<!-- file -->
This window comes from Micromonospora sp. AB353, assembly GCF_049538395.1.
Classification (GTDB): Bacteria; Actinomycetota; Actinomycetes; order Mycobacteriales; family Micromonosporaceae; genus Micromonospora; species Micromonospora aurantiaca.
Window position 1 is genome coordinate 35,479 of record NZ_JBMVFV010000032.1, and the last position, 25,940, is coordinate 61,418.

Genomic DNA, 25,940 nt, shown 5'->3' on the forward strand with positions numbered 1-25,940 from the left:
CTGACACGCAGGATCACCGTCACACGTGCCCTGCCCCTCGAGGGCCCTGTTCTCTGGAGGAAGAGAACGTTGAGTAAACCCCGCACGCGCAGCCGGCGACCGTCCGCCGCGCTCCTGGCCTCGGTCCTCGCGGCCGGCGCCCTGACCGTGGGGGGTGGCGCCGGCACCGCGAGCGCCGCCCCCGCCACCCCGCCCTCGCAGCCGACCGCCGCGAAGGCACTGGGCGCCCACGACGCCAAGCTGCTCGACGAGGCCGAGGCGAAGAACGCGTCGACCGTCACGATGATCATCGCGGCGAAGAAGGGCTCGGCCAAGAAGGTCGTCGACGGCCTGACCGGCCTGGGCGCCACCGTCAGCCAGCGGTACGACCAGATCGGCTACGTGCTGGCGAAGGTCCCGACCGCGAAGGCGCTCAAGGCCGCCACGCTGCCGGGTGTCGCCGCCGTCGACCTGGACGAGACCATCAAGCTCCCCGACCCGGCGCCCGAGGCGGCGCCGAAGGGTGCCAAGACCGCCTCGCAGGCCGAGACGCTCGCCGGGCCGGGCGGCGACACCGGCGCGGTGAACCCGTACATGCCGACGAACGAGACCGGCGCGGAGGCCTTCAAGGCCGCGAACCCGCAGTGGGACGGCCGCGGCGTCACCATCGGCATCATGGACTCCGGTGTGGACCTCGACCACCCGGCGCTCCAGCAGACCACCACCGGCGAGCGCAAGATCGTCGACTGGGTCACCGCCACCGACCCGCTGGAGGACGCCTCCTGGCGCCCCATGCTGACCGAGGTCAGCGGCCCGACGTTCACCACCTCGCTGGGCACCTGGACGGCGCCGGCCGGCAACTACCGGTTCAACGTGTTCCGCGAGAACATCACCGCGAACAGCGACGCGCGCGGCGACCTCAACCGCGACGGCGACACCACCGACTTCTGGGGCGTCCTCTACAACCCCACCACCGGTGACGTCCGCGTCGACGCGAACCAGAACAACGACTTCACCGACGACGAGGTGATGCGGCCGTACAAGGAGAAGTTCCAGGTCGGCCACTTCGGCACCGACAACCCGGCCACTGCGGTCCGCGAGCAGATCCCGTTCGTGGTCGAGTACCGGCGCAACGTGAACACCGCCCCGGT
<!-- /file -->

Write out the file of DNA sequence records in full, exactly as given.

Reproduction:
This window comes from Micromonospora sp. AB353, assembly GCF_049538395.1.
Classification (GTDB): Bacteria; Actinomycetota; Actinomycetes; order Mycobacteriales; family Micromonosporaceae; genus Micromonospora; species Micromonospora aurantiaca.
Window position 1 is genome coordinate 35,479 of record NZ_JBMVFV010000032.1, and the last position, 25,940, is coordinate 61,418.

Genomic DNA, 25,940 nt, shown 5'->3' on the forward strand with positions numbered 1-25,940 from the left:
CTGACACGCAGGATCACCGTCACACGTGCCCTGCCCCTCGAGGGCCCTGTTCTCTGGAGGAAGAGAACGTTGAGTAAACCCCGCACGCGCAGCCGGCGACCGTCCGCCGCGCTCCTGGCCTCGGTCCTCGCGGCCGGCGCCCTGACCGTGGGGGGTGGCGCCGGCACCGCGAGCGCCGCCCCCGCCACCCCGCCCTCGCAGCCGACCGCCGCGAAGGCACTGGGCGCCCACGACGCCAAGCTGCTCGACGAGGCCGAGGCGAAGAACGCGTCGACCGTCACGATGATCATCGCGGCGAAGAAGGGCTCGGCCAAGAAGGTCGTCGACGGCCTGACCGGCCTGGGCGCCACCGTCAGCCAGCGGTACGACCAGATCGGCTACGTGCTGGCGAAGGTCCCGACCGCGAAGGCGCTCAAGGCCGCCACGCTGCCGGGTGTCGCCGCCGTCGACCTGGACGAGACCATCAAGCTCCCCGACCCGGCGCCCGAGGCGGCGCCGAAGGGTGCCAAGACCGCCTCGCAGGCCGAGACGCTCGCCGGGCCGGGCGGCGACACCGGCGCGGTGAACCCGTACATGCCGACGAACGAGACCGGCGCGGAGGCCTTCAAGGCCGCGAACCCGCAGTGGGACGGCCGCGGCGTCACCATCGGCATCATGGACTCCGGTGTGGACCTCGACCACCCGGCGCTCCAGCAGACCACCACCGGCGAGCGCAAGATCGTCGACTGGGTCACCGCCACCGACCCGCTGGAGGACGCCTCCTGGCGCCCCATGCTGACCGAGGTCAGCGGCCCGACGTTCACCACCTCGCTGGGCACCTGGACGGCGCCGGCCGGCAACTACCGGTTCAACGTGTTCCGCGAGAACATCACCGCGAACAGCGACGCGCGCGGCGACCTCAACCGCGACGGCGACACCACCGACTTCTGGGGCGTCCTCTACAACCCCACCACCGGTGACGTCCGCGTCGACGCGAACCAGAACAACGACTTCACCGACGACGAGGTGATGCGGCCGTACAAGGAGAAGTTCCAGGTCGGCCACTTCGGCACCGACAACCCGGCCACTGCGGTCCGCGAGCAGATCCCGTTCGTGGTCGAGTACCGGCGCAACGTGAACACCGCCCCGGT